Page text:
Australian Institute of Health and Welfare (2022) Australia's children, AIHW, Australian Government, accessed 02 July 2022.
Australian Institute of Health and Welfare. (2022). Australia's children. Retrieved from https://www.aihw.gov.au/reports/children-youth/australias-children
Australia's children. Australian Institute of Health and Welfare, 25 February 2022, https://www.aihw.gov.au/reports/children-youth/australias-children
Australian Institute of Health and Welfare. Australia's children [Internet]. Canberra: Australian Institute of Health and Welfare, 2022 [cited 2022 Jul. 2]. Available from: https://www.aihw.gov.au/reports/children-youth/australias-children
Australian Institute of Health and Welfare (AIHW) 2022, Australia's children, viewed 2 July 2022, https://www.aihw.gov.au/reports/children-youth/australias-children
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Mental health is a state of wellbeing in which an individual realises their own abilities, can cope with the normal stresses of life, can work productively and make a contribution to their community. Poor mental health can impact on the potential of young people to live fulfilling and productive lives (WHO 2014a). See ‘Social and emotional wellbeing’.
Mental illness (also referred to as mental health disorders) are diagnosable health conditions and most can be successfully treated. They comprise a broad range of problems but are generally characterised by some combination of abnormal thoughts, emotions, behaviour and relationships with others. Examples are:
Mental illness can vary in severity and duration. It may also be episodic (AIHW 2018).
Mental illness affects individuals, families and carers. It also has far-reaching influence on society, through issues such as poverty, unemployment and homelessness (AIHW 2018).
Mental health and many common mental illnesses are influenced by social, economic, and physical environments factors. For children, loving, responsive and stable relationships with a caring adult help build secure attachment between child and caregiver. This is essential for healthy social and emotional development. Secure attachment to the primary caregiver in the early years helps to protect against anxiety and boosts the ability to cope with stressors (WHO 2014b).
Mental health problems in childhood can have a substantial impact on wellbeing. In addition, there is strong evidence that mental disorders in childhood and adolescence predict mental illness in adulthood (WHO 2014b; Lahey 2015; NMHC 2019a).
At the same time, childhood presents the greatest opportunity for intervention. Investing in prevention and early intervention gives children the best opportunity for good mental health and wellbeing (NMHC 2019a). For high risk groups, such as children affected by violence, abuse, maltreatment or poverty, early intervention can help reduce disparities between the mental health of these children and children in psychologically healthy environments (NMHC 2019a).
To ensure that mental illnesses are diagnosed and treated early to prevent lifelong disability, a National Children’s Mental Health and Wellbeing Strategy is being developed. The strategy aims to provide a framework for preventing mental illness and reducing its impact on children, families and the community (NMHC 2019b).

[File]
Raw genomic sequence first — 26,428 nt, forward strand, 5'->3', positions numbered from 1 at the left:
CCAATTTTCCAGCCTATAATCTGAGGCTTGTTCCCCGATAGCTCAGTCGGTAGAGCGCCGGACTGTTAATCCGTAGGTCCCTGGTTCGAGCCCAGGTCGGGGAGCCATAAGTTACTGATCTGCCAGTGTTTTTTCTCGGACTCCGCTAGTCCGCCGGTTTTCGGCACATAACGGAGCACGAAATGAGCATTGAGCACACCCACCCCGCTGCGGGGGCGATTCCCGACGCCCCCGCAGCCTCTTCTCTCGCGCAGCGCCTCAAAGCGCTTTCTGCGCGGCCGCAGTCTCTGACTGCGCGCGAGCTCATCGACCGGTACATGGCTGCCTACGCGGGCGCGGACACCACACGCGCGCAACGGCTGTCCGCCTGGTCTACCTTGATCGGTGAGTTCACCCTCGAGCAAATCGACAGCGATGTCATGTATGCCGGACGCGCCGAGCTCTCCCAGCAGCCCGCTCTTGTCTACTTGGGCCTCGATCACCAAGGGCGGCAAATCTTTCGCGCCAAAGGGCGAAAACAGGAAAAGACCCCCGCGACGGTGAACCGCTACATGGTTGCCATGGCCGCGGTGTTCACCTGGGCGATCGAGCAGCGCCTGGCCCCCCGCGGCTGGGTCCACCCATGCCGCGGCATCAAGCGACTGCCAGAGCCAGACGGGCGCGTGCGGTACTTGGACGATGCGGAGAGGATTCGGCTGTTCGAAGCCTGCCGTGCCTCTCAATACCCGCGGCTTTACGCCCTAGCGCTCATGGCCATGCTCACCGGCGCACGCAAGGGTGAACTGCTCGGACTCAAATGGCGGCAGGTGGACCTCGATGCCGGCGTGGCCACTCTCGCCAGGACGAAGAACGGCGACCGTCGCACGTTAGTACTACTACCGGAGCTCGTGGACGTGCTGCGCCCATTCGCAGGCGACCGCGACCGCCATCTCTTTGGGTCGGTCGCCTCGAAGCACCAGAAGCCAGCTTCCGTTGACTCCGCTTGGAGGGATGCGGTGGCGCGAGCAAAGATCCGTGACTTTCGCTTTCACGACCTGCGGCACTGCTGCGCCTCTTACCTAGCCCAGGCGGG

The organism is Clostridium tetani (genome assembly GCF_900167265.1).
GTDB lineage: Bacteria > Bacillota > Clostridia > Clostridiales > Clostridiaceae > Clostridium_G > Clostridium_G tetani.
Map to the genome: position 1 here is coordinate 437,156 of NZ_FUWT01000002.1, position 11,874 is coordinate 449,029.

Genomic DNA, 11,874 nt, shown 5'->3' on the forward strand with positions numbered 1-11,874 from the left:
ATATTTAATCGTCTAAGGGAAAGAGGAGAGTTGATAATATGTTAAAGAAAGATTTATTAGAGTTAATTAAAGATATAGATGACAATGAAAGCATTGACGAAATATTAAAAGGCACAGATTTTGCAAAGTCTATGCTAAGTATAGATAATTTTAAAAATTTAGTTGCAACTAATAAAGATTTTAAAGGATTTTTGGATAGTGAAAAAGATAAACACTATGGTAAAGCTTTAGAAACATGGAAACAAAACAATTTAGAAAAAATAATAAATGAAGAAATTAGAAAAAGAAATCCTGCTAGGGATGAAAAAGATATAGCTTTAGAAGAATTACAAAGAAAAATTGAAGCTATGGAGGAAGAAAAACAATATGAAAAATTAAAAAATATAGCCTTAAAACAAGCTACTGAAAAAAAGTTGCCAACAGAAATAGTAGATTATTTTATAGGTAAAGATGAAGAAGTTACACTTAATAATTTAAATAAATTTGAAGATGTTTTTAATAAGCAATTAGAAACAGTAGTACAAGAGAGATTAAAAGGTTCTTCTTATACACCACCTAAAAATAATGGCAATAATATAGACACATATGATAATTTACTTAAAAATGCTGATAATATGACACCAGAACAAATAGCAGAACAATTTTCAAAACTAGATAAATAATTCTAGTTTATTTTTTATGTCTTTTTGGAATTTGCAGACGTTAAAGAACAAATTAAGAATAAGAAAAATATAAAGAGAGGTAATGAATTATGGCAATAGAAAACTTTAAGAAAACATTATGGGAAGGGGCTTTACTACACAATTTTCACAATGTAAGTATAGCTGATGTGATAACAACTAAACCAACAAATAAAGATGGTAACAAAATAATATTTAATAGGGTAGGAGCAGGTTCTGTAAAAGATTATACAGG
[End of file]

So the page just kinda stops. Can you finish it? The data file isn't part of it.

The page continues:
A wide variety of support services are available to assist children with emotional and behavioural problems. These include:
The Be You program provides educators with knowledge, resources and strategies for helping children and young people achieve their best possible mental health (Be You 2019).
In 2015, for children aged 5–14, 3 of the 5 leading causes of the total burden of disease were mental disorders:
For boys and girls aged 5–14, anxiety disorders were the second leading cause of total burden. Conduct disorders were the third leading cause of total burden for boys while depressive disorders were the third leading cause for girls (AIHW 2019).
Data on mental illness are sourced from the Second Australian Child and Adolescent Survey of Mental Health and Wellbeing (also known as the Young Minds Matter Survey), and the Young Minds Matter Survey Results Query Tool. This household survey was conducted in 2013–14 by the Telethon Kids Institute at the University of Western Australia in partnership with Roy Morgan Research. Children aged 4–11 are reported in this section based on parent and/or carer reported data.
Children with mental health disorders are children who meet the criteria for a medical diagnosis of a mental disorder within the 12 months before the survey. Diagnoses were based on the DSM-IV (Diagnostic and Statistical Manual of Mental Disorders, 4th Edition). The DSM-IV includes all currently recognised mental health disorders.
In 2013–14, an estimated 314,000 children aged 4–11 (almost 14%) experienced a mental disorder in the 12 months before the survey (Lawrence et al. 2015). Boys were more commonly affected than girls (17% compared with 11%).
ADHD was the most common disorder for children (8.2%), and the most common among boys (11%).
Anxiety disorders were the second most common disorders among all children (6.9%), and the most common among girls (6.1%) (Figure 1).
Chart: AIHW. Source: AIHW analysis of the Young Minds Matter Survey Results Query Tool.
Children with mental illness use a range of services (Box 2).
A wide variety of services are available to support children with emotional and behavioural problems. The 2013–14 Young Minds Matter survey collected information on 4 key types of services:
For children aged 4–11, very few were reported to have used telephone or online services. However, parents and carers often reported not knowing which services children had used (Lawrence et al. 2015).
Data from the survey indicated that in the previous 12 months:
Survey data suggests service use by children with mental disorders in Australia increased significantly between 1998 and 2013–14 (Lawrence et al. 2015).